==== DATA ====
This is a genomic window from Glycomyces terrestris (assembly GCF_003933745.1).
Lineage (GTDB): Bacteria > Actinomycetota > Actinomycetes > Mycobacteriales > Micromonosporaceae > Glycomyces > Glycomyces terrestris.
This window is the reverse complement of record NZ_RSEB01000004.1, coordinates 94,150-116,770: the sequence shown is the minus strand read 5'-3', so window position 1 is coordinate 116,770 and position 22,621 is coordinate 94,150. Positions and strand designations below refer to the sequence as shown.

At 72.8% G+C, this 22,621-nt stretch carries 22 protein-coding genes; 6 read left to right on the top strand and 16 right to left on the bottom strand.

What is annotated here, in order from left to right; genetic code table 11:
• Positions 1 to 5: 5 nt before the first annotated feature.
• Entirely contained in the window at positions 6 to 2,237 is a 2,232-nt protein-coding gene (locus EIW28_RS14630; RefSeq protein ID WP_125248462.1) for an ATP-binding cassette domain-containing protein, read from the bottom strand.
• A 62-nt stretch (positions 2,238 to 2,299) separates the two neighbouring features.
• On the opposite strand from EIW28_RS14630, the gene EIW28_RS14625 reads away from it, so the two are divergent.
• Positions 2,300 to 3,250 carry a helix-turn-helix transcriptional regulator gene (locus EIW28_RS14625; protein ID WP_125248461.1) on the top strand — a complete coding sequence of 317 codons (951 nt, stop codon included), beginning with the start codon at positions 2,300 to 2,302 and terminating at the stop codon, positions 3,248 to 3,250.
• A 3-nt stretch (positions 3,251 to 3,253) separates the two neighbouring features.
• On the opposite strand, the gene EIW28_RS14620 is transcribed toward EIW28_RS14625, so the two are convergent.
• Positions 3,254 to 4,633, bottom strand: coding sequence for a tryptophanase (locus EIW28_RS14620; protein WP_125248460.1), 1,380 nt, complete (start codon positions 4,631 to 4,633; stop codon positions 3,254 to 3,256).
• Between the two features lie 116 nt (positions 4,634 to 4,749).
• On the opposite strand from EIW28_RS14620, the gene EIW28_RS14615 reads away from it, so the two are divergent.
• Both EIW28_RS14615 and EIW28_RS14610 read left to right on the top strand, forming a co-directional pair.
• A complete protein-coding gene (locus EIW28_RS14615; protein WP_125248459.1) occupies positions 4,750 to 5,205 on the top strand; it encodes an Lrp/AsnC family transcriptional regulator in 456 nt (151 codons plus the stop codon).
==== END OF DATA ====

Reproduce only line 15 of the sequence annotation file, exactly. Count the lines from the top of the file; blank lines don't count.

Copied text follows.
• On the opposite strand from EIW28_RS14620, the gene EIW28_RS14615 reads away from it, so the two are divergent.